The Ultimate Houdini node reference

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The Normal node will generate normals for points, primitives, or vertices based off of the winding order of the primitive.  In order to see what this does, make sure to watch the videos above.
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In 3D, the "normal" of something typically refers to the direction that a point, vertex, or primitive is facing.  Most often, this is very applicable to the primitives (polygons) in your scene.  Polygons need to be facing the correct direction to render properly.  Plus, there are many situations in VFX which will rely on this information being accurately described.  The normal of the polygon (which is a primitive) is determined by the winding order of a primitive.  The winding order describes how the polygon was made, and the direction in which the vertices are drawn is essentially this winding order.  This direction can then be used to determine the normal of the polygon.  

If you are noticing that the Normal node is not fixing your normals, then it's probably because the winding order of your primitives are incorrect.

To fix the winding order, you can use the reverse sop, or you can try using a setting on the poly doctor node and going under Topology --> Correct Winding of Polygons to Majority in their Manifold Patch.  Once a good winding order is established, you can then run this normal sop to establish proper normals.

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General Parameters:

Group + Group Type:

--  This specifies where the normal node will operate along your mesh.  For more info on groups, please visit the Group Node Bible entry.

Override Normal:

--  This parameter can be used to affect an attribute other than N (which is used for normals be default in Houdini).  In practice, this can be useful for specifying other vector attributes (such as v for velocity).

Compute Normals:

--  This toggle will re-calculate the normals.  The only situation which requires turning this off is when you want to modify the existing normal data.  Specifically, you can either reverse the direction or "Make Normals Unit Length" to existing normals if you'd like.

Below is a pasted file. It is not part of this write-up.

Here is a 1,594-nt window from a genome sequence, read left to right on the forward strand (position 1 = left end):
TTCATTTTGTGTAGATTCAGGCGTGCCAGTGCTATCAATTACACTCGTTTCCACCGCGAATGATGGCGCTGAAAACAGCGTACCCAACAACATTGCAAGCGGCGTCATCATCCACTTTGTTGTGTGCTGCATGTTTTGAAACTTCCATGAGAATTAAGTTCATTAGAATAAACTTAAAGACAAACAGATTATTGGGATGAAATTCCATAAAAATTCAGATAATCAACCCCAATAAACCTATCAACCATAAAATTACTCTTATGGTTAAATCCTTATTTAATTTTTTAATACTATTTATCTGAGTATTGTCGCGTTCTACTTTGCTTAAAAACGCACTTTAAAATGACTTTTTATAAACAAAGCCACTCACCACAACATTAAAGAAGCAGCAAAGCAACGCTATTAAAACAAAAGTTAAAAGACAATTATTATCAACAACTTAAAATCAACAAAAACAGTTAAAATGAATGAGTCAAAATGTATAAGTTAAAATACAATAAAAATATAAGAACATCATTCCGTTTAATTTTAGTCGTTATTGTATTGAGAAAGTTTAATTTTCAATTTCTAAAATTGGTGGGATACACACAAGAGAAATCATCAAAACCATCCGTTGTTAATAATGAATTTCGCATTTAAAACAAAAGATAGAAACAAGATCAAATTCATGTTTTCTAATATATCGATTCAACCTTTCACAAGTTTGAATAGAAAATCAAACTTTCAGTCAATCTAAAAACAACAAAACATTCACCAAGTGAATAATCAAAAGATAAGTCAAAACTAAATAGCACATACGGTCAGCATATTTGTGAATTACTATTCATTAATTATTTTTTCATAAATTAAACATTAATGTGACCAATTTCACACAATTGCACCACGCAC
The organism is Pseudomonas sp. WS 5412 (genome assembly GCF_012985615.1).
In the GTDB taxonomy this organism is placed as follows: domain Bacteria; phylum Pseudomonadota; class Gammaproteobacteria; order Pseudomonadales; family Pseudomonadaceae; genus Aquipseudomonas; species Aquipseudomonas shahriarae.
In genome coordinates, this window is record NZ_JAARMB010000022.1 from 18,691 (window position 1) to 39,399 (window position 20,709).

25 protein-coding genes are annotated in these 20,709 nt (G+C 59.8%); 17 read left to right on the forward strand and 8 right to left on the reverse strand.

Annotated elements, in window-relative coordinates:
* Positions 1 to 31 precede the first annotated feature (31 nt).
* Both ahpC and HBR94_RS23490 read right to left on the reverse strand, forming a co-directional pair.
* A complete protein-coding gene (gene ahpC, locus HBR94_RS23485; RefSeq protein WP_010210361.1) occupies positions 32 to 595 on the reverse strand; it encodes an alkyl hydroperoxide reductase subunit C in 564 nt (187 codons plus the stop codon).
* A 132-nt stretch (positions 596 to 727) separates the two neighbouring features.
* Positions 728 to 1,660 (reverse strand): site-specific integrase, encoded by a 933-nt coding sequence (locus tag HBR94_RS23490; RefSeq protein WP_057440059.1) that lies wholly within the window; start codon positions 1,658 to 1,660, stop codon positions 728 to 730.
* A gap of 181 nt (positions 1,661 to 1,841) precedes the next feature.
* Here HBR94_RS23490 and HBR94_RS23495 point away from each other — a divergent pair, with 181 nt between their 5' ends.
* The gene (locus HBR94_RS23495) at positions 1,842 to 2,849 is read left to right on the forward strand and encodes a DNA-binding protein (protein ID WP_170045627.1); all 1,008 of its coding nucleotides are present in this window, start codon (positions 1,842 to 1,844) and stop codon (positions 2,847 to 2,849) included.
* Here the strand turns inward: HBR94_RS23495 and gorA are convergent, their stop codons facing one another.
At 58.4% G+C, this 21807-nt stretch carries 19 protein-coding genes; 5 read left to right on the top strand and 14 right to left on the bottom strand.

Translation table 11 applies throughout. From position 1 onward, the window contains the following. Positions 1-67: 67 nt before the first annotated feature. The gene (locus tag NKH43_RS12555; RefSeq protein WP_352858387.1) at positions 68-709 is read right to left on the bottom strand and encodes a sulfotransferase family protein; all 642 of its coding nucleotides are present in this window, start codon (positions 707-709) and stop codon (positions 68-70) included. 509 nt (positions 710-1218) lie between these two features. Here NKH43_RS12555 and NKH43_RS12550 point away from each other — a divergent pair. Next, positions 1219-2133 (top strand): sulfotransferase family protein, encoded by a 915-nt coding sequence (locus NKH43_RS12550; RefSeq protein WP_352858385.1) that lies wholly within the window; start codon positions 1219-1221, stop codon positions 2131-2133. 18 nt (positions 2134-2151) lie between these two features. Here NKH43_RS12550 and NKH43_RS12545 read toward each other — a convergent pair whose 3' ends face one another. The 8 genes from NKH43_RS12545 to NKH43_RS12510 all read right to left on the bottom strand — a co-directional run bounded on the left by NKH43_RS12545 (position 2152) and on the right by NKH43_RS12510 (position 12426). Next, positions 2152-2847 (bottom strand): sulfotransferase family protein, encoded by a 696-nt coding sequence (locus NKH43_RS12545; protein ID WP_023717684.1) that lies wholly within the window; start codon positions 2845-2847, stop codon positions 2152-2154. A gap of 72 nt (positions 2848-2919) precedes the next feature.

Add Normals To:

--  Vertices = By default, it will assign this to vertices.  For more information about the difference between points, vertices, and primitives, please watch the video above.  When setting normal data to your vertices, it's typically for shading purposes when rendering.  Vertex normals are great because they offer an accurate way of describing the smoothing between faces.  Because each vertex is associated with a specific primitive, this means that there are typically 4 vertices at each point facing different directions (according to the associated primitive).  Because of this, it allows the render engine to produce a higher quality smoothing than would would otherwise be possible with just one point or primitive normal.

--  Points = Setting point normals is not intended for rendering purposes.  However, it is very useful for a variety of FX tasks which may rely on this vector information to drive certain effects.  So, if you're trying to use Normal information for purposes other than rendering, then this may be the setting you're looking for.